I think what’s interesting is that a lot of the systems which are going in can be used in a very benign way, particularly if you look at how retail can repurpose their cameras to assist with store layout, for example. Heat mapping how people move around a site works very well.

There are other things like behavioural analytics that are very interesting from a surveillance point of view. It’s almost future-proof, looking at how people are behaving, especially in environments with large crowds. What was initially a very singular offering, a security system, can also be used in a different way.

The way that access control is utilised in new buildings is interesting. For example, the number of people in a room can influence the levels of the air conditioning or heating.

Alongside the security functionality from access control, intruder detection and video surveillance, the data generated by these systems can also be used to help manage buildings in a more efficient way. Funnily enough, the people that will benefit the most will be the CFOs who will see an improvement in the cost base.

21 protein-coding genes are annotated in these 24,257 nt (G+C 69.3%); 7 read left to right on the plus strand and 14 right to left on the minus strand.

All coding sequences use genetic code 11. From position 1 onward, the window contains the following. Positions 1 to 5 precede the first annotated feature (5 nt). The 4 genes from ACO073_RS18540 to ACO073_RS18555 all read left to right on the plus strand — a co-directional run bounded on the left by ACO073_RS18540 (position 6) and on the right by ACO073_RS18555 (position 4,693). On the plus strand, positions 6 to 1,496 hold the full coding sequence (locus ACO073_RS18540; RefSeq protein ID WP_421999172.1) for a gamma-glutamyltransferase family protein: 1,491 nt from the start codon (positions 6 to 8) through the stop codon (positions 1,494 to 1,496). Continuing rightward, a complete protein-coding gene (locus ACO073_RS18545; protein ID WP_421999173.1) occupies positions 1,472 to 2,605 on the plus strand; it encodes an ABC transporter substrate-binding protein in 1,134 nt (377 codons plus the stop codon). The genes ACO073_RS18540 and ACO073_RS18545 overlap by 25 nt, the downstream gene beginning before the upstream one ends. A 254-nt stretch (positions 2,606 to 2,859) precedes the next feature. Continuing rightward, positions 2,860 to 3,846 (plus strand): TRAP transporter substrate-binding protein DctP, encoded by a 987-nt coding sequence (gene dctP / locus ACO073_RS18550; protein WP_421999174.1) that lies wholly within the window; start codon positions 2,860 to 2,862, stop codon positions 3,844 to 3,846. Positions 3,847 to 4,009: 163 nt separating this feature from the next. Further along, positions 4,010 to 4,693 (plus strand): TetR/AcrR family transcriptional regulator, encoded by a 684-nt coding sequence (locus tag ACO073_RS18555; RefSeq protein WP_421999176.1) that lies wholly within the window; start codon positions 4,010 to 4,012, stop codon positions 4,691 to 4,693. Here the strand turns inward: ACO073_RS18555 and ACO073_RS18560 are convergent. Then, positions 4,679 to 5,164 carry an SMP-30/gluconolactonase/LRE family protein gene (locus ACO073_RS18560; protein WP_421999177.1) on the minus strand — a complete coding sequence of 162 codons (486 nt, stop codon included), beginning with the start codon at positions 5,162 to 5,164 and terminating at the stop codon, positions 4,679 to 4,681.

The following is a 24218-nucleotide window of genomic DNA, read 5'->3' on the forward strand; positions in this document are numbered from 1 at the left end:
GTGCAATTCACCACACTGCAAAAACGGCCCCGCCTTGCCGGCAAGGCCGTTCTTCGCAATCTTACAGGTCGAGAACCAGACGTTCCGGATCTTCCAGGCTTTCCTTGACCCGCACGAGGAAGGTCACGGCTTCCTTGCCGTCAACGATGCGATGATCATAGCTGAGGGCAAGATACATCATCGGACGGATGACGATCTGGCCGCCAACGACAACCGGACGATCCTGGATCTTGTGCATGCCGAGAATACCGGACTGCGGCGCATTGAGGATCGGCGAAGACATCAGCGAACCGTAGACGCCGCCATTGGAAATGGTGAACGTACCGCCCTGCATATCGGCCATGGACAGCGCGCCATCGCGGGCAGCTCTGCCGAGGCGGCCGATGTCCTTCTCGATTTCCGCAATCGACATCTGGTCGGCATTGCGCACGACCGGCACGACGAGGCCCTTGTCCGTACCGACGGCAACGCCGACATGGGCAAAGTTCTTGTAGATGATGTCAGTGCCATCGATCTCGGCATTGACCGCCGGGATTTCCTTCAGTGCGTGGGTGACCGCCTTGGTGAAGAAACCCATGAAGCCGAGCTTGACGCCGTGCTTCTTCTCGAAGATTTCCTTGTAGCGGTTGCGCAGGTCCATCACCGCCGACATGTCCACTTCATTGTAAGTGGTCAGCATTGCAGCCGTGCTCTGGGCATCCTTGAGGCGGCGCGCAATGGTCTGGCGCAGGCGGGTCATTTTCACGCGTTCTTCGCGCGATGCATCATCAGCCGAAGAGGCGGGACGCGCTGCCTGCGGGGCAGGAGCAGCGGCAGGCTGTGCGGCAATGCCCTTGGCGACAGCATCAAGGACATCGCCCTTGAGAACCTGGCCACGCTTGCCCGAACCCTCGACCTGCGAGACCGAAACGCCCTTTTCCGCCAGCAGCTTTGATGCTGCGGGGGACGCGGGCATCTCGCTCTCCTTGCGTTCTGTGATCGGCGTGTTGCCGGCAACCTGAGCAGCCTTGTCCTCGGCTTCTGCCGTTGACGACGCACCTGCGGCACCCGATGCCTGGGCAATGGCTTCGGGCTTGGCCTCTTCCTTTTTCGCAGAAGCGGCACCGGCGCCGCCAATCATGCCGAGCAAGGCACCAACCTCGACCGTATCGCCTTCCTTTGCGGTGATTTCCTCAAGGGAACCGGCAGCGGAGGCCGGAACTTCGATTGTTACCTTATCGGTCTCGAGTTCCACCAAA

The critical thing for the security industry to say to this whole range of very influential people is that with the right adoption, the technologies that the we offer can actually help your bottom line.

Maybe we don’t make more of what’s on offer because people want to protect their businesses. If more end users highlighted how they’ve enjoyed additional benefits, that could help.

The industry has changed from selling commoditised products to delivering bespoke, flexible and intelligent solutions. With technology advancing at a rapid pace, surely exhibitions are not fit for purpose?
Never! Exhibitions are where communities meet. It’s a complete happening where you can bring everyone together in one space, for three days, and the entire focus is on solutions, products, purchasing, meeting people, peer-group networking and so on.

They are one of the most robust ways of marketing products to an audience. You can launch products, you can engage with people. They are a robust way of doing business, and long may that continue!